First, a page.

“His mother”, the voice whispered back. I ignored that as well.

Then came last summer, which I wrote about in my introduction post, when Jeremy came out as bisexual. Over the past few months, Jeremy has referred to himself as bisexual, partly gay, mostly interested in women, and straight… often while explaining that he was trying his hardest not to think about guys at all.

Now Jeremy emphatically informs me he’s completely 100% straight and I find myself torn. He’s gone through so many rapid changes over the past half a year, I find myself confused and not sure what to believe. Then he’s mad because he feels I’m not listening to him.

I was sitting on the bus a couple of days ago and thought to myself, “Okay, so Jeremy says he’s straight and I need to believe him. Jeremy is straight.” My immediate reaction was overwhelming relief. I hadn’t realized until then how scared I was for him.

It was a few years ago that my friend informed me that Jeremy’s straight. Then he told me I should be grateful.

In the summer, shortly after Jeremy came out, I met up with a young friend of mine. Directly before telling me about his new boyfriend, he looked me in the eye and hoped that Jeremy would be lucky and find a girlfriend instead of a boyfriend.

I love Jeremy. Whether he’s gay, straight, or bisexual he’s still the same kid. Thankfully, one thing I can say is that I’ve always treated him the same no matter which sexual orientation he was claiming at the time (this remark has been confirmed by Jeremy). But, at the same time, I want him to have as safe a life as possible.

I find it hard to believe Jeremy when he says he’s straight. Not just because of that little voice, which still whispers quietly to me, but because I’m scared to relax my guard and not worry about him so much.

It both infuriates me and brings me to tears that I feel this way. I shouldn’t have to feel this way. And the part which scares me the most is I think Jeremy feels the same way.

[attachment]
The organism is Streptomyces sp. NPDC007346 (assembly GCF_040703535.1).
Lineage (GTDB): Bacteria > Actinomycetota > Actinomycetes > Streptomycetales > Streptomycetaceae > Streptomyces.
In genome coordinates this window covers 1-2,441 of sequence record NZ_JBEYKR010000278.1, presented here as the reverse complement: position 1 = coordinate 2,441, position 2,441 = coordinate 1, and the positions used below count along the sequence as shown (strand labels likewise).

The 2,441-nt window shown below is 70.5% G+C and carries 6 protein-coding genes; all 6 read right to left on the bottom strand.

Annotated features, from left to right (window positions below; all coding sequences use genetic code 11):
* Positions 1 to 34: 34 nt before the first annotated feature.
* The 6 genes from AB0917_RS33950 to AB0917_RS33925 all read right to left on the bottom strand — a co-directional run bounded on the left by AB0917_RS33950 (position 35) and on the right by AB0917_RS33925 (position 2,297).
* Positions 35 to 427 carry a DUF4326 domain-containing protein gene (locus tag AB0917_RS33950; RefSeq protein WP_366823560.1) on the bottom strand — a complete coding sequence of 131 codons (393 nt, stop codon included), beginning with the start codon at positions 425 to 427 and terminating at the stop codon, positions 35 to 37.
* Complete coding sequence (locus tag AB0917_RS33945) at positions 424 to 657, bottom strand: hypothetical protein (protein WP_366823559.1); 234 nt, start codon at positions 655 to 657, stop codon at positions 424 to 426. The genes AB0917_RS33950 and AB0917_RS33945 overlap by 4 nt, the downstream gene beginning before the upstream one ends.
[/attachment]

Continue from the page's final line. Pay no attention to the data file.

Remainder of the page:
3 thoughts on “A hard post to write…

  1. There aren’t rules. Feel whatever you need to feel and let it go through you. I often feel things I think aren’t ideal.
    Jeremy will be Jeremy, and if that’s anything like me it will be complicated, it will be a process.
    Let it play out.
    What I can tell you from my side is that despite my lack of conformity, I’ve led a life that I’d trade for no other. I love my career. I love my partner. I’ve got paintings worth more than some people will make in their entire lives. I’m an unusual 36 y/o and I’m okay with that.
    I have a feeling that Jeremy will be okay too.

  2. Your post touched me. I am the mom of a transgender child who is unsure of his sexual orientation. I fear for his safety on the transgender level. And then also the sexual orientation level and that’s a fear I’ve had for all of my children. Seeing how cruel the world can be, I don’t want them to suffer that much. No mother does. Unfortunately these are not choices and I guess we have to have faith. 🙂

  3. Wow. You are certainly further along in this journey than I am, as my son is only 7, but I certainly see a lot of my son in Jeremy.

    When my son gets teased, it is “you’re a girl” as he has made it clear that he does not like that. He actually thinks it is fabulous that he refers to himself as “sha-he”.